Acquisition of existing knowledge (non-R&D) from other enterprises or organisations was also done by 35 per cent of the PP innovation active enterprises, at a total cost of NOK 3.3 billion. Acquisition of machinery, equipment, software or buildings for innovation activities was the second most common task undertaken during the period – with 58 per cent of the enterprises reporting this – at an aggregate cost of more than NOK 15 billion in 2014. The rest of the innovation activities surveyed are not broken down into separate expenditure categories, but overall these activities – including design, training for innovative activities, market introduction of innovations and all other costs ¬– were reported totalling NOK 7.2 billion.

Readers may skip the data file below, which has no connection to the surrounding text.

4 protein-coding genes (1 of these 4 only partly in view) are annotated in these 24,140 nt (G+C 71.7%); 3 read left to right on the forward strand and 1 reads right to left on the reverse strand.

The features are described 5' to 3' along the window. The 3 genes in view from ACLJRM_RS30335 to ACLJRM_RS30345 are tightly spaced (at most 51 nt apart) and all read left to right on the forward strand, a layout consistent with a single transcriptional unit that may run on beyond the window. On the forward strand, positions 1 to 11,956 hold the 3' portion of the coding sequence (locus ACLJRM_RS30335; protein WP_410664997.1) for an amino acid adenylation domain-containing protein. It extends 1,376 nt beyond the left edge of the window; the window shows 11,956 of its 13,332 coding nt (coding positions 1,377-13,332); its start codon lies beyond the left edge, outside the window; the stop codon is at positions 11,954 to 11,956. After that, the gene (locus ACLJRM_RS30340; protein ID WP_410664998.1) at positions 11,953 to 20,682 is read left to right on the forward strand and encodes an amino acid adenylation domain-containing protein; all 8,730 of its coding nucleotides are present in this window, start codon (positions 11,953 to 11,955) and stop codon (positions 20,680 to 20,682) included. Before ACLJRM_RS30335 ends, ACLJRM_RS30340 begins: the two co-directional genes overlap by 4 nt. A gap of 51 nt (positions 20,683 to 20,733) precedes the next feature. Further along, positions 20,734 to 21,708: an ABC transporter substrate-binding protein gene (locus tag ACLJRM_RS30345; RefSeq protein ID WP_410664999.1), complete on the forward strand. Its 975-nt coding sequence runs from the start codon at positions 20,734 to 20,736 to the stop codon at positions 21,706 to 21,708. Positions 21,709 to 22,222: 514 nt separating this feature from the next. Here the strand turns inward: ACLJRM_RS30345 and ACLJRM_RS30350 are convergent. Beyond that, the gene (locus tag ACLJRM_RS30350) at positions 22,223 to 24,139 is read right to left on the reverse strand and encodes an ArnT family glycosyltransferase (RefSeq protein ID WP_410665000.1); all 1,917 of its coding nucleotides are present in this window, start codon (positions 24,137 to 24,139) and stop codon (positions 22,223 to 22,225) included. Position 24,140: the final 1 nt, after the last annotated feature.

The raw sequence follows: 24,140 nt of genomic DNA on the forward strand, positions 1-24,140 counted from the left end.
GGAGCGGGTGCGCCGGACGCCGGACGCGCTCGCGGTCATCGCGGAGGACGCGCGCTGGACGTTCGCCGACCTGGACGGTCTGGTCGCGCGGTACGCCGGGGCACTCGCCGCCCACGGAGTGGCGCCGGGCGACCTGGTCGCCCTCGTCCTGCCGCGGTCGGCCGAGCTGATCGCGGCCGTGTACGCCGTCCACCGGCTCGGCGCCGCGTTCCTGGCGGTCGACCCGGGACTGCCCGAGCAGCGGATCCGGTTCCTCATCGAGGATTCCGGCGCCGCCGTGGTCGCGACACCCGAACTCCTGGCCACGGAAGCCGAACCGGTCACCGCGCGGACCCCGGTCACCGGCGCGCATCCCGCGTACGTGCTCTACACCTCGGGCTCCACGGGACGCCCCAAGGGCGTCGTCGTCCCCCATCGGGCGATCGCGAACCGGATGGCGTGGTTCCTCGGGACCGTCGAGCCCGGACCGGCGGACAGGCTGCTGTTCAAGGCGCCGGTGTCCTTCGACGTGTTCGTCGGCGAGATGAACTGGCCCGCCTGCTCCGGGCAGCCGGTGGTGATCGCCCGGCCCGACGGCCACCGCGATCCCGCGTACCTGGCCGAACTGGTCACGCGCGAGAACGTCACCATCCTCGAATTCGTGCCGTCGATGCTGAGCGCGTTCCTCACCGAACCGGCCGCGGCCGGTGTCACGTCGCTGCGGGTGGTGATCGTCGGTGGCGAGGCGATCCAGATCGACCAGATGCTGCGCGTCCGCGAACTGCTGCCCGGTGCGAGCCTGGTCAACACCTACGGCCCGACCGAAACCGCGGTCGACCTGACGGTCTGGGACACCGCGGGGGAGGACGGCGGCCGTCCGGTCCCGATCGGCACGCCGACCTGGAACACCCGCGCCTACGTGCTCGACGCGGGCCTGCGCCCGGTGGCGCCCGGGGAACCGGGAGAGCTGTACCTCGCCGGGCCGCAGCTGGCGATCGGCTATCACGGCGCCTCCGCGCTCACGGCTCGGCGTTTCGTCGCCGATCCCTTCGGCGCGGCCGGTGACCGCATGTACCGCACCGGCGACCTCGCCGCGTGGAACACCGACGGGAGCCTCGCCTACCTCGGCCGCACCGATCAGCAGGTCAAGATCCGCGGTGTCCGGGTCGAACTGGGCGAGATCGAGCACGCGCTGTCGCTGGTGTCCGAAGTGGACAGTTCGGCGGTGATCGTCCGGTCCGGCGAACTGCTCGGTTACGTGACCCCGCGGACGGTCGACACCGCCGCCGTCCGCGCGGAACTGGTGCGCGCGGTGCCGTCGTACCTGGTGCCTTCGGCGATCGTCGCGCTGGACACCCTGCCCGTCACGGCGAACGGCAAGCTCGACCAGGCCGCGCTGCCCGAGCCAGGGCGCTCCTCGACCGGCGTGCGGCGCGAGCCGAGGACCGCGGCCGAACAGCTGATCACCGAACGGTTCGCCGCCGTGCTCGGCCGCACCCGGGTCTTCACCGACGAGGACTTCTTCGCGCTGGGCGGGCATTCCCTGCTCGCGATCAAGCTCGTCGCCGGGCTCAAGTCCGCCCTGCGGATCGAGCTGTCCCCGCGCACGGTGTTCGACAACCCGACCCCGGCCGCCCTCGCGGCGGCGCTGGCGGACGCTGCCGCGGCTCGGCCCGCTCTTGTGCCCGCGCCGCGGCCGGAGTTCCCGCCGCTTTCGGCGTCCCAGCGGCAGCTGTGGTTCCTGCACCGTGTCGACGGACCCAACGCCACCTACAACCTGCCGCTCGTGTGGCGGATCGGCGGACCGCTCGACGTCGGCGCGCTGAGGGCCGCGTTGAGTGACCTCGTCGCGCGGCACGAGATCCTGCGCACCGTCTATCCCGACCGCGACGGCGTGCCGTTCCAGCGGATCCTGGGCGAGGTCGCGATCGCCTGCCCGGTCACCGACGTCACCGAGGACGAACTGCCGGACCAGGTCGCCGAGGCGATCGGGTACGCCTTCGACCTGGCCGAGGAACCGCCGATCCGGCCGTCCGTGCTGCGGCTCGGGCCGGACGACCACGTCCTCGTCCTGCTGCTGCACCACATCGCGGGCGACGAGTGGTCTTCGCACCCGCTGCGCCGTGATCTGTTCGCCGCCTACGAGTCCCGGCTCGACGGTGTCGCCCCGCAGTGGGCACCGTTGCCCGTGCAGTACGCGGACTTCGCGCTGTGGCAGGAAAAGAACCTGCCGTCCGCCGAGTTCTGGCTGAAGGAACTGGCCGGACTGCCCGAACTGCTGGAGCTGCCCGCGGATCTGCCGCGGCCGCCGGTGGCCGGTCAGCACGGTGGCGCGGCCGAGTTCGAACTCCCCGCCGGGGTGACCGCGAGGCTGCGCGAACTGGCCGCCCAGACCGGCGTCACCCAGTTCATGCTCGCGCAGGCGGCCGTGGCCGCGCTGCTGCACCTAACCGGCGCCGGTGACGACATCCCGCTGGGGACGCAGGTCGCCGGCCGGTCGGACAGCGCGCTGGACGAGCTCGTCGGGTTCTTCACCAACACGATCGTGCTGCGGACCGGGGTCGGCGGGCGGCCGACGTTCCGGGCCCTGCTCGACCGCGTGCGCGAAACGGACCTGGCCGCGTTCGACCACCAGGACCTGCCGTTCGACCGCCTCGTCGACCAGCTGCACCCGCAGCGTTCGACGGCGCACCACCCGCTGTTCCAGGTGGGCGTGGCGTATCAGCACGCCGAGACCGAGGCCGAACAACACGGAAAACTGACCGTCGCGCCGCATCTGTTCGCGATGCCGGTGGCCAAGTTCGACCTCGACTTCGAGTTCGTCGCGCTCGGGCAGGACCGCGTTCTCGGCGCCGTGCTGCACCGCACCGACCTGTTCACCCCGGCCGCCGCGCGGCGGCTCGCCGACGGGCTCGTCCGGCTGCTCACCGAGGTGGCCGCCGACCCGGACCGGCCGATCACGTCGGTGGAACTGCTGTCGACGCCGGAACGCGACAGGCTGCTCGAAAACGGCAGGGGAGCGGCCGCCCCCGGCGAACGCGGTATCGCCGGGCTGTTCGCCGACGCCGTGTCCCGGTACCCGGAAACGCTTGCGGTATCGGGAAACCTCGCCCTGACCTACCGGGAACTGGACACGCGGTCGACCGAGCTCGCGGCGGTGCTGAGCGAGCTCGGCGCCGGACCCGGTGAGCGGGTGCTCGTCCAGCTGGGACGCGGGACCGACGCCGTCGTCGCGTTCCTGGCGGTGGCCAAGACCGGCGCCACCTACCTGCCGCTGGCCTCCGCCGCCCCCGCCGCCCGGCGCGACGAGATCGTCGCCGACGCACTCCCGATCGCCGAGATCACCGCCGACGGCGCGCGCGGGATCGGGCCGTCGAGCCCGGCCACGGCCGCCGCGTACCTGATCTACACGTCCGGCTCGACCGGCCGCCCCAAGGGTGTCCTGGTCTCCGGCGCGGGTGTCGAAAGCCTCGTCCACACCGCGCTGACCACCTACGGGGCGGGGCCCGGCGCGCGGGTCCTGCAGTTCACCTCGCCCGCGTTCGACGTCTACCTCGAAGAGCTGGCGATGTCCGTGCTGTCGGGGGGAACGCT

Innovation expenditure varies between industries
Innovation expenditure measured as a share of turnover accounted for 2.4 per cent of the PP innovation active enterprises’ turnover and 1.6 per cent of the total turnover for all enterprises covered by the survey regardless of innovation status. In absolute numbers, this equates to NOK 59.7 billion in 2014; a small decrease from NOK 61.3 billion in 2013. The decrease can mainly be attributed to a roughly 30 per cent reduction in the reported expenditures in the acquisition of other external knowledge and the other expenditure categories. This accounts for decreased expenditure of more than NOK 4 billion; an amount that is not offset by the increase in the categories of in-house R&D and acquisition of machinery, equipment (etc.) since 2013.